By now it was around 10:30/11am and still hadn’t driven on dirt other than where we had parked up. So on we drove until turning left onto Wearne Road, where finally the off-road portion of the trip began. Once we had all turned onto Wearne Road, I made the call to continue on the track without deflating our tyres. How wrong I was. Not 2 minutes down the track I was beaten to the radio by James, transmitting that we deflate our tyres due to the severity of the corrugations. This was 100% the right call and made a massive difference to the comfort for the rest of the trip .
We continued on Wearne Road until we came across a fence line track to our right that a short distance up had a fallen tree across it. This tree must have been down long enough as previous vehicles had already forged a new track around it over time. Following this track, we found it to be quite fun with a couple minor challenges including a few small ruts, hill descents and one rather large puddle that could not be avoided. No one had any difficulty with this obstacle including Steve and Saffron who were our guests on the trip in there Isuzu MUX.
Continuing on track with a few more minor hill climbs and descents, that would be a different story in the wet, we arrived at North Bannister-Wandering Road where we turned back onto tarmac for nearly 2 km. This wouldn’t be a problem as we kept our speed down and were not on excessively low tyre pressure. Turning off this road on to Ricks Road closely followed by the return fence line track on the opposite side of the fields we had just driven past, we returned to pea-gravel and clay style roads once more. We started traveling northwards for the second part of the trip, and the tracks resembled a milder version of what we had previously driven on. We headed Northwards towards Brookton Highway but stopped about halfway through for lunch, where we found a good open area to park. This is where we devoured some of the pre-purchased pies etc.. from Pinjarra Bakery and also where James showed me his new acquisition for his Suzuiki Jimny. A Dash mounted Hema Maps.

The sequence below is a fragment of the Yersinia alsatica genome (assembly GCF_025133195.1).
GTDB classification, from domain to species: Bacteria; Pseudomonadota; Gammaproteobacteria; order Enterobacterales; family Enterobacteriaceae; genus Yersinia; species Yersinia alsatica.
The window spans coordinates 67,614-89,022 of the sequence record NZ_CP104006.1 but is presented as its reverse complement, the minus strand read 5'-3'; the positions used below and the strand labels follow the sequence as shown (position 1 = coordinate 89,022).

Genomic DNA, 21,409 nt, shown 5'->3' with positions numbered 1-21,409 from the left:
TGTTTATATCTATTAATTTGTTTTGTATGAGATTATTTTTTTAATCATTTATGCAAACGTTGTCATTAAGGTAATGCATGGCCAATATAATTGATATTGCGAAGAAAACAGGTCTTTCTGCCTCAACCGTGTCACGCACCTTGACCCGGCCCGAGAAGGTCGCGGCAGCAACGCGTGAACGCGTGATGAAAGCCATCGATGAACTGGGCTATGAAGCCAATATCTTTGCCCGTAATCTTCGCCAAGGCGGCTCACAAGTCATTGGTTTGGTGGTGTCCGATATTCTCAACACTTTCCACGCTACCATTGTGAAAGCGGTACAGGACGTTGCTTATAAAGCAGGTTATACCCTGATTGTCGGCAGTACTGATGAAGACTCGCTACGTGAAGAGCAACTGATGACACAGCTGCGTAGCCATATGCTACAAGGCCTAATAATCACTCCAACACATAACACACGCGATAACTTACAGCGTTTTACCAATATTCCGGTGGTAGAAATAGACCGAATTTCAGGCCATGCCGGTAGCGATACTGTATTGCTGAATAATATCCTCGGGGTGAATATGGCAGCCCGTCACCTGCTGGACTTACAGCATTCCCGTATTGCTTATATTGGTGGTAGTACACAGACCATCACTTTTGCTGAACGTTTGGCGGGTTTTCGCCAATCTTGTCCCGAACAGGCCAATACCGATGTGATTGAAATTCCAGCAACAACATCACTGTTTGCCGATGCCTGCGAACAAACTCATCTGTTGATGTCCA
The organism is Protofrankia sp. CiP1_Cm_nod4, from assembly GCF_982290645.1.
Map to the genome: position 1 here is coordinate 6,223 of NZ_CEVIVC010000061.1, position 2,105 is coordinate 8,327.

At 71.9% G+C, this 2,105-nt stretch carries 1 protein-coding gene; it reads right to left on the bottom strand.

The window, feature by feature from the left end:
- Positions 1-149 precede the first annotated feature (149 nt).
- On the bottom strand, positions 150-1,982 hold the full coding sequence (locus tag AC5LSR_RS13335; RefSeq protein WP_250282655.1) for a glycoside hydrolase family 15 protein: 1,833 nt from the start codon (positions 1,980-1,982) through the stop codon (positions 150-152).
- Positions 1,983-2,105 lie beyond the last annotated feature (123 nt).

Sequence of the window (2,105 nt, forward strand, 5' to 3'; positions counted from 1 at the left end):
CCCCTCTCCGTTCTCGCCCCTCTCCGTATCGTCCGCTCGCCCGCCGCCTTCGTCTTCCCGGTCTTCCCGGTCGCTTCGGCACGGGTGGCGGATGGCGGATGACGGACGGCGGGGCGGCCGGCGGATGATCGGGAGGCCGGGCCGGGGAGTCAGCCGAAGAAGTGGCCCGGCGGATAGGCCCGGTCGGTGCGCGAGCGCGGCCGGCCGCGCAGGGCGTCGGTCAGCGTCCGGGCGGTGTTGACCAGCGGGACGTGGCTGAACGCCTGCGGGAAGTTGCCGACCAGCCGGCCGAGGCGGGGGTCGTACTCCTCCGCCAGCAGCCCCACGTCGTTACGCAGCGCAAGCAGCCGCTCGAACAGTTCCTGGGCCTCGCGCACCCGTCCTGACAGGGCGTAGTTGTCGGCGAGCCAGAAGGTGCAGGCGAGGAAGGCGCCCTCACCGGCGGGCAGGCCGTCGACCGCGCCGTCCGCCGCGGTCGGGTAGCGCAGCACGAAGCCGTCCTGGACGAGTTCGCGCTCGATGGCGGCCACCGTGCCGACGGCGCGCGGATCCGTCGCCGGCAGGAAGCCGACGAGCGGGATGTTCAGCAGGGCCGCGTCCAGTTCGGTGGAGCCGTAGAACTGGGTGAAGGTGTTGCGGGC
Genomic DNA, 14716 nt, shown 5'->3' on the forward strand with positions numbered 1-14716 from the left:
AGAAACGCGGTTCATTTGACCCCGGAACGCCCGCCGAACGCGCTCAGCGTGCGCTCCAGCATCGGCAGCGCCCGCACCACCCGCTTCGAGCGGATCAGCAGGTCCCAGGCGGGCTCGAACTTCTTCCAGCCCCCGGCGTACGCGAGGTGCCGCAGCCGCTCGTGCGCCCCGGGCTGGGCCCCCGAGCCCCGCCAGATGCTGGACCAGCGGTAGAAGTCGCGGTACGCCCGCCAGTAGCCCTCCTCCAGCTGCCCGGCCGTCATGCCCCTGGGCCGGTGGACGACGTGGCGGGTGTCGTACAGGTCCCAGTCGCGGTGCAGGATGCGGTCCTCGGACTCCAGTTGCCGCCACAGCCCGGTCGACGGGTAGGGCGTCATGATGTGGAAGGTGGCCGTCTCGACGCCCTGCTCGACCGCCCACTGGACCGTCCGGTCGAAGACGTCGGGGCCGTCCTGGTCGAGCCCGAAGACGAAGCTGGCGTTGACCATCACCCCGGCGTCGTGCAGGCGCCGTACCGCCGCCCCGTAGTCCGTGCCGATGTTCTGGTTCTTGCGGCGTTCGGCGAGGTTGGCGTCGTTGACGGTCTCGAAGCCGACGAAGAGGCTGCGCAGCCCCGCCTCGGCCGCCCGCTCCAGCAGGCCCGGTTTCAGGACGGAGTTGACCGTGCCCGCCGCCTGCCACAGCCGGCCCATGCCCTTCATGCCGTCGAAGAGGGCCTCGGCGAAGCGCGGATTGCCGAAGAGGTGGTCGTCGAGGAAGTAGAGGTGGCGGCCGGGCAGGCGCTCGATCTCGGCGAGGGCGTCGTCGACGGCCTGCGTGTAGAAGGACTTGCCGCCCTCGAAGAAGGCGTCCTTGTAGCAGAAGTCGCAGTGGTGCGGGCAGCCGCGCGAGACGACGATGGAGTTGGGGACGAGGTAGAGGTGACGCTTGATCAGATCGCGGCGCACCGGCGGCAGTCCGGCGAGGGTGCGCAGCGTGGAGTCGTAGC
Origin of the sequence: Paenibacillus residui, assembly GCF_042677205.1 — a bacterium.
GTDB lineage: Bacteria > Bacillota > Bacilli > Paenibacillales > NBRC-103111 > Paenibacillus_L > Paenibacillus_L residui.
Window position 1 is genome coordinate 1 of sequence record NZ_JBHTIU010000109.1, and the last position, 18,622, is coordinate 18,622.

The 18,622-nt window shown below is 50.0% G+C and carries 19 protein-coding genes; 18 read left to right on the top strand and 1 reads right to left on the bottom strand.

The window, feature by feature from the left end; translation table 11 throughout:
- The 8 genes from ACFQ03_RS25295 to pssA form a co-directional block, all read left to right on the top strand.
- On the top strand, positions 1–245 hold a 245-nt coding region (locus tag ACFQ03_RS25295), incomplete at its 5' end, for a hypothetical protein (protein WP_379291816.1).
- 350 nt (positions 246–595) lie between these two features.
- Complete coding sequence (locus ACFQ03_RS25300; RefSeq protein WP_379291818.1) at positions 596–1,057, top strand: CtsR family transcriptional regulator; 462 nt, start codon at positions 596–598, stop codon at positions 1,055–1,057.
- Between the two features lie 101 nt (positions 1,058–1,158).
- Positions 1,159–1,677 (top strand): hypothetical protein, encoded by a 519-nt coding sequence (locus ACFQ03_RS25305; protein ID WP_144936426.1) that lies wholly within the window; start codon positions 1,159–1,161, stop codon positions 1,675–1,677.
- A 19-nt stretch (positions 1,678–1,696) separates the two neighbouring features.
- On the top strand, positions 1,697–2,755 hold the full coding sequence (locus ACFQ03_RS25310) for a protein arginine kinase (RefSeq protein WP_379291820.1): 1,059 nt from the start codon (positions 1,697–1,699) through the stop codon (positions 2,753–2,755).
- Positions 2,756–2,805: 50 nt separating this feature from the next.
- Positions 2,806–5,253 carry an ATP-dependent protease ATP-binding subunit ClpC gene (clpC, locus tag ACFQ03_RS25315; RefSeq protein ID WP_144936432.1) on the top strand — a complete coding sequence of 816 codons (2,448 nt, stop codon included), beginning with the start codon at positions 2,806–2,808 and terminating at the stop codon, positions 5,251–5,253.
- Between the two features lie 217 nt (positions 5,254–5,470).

Once we packed up from lunch, we continued on the track northward towards Brookton Highway, where it was planned to turn left and travel a couple km’s on the highway and turn right into Christmas Tree Well Picnic site to air up. However, due to a scheduled burn-off on the northern side of the highway, all tracks that side had been closed for obvious safety reasons. That required us to travel further down and turn back into the Forrest on the southern side of Brookton Highway to air up.
Here we said our goodbyes and travelled home.
Thanks to our visitors on the trip, Steve and Saffron, as well as the club members James, Lin and finally Tony and Anna for being TEC (Tail End Charlie for this trip.) I think it was a good day and look forward to maybe running this during winter for a different experience.
Story by Lee and Keely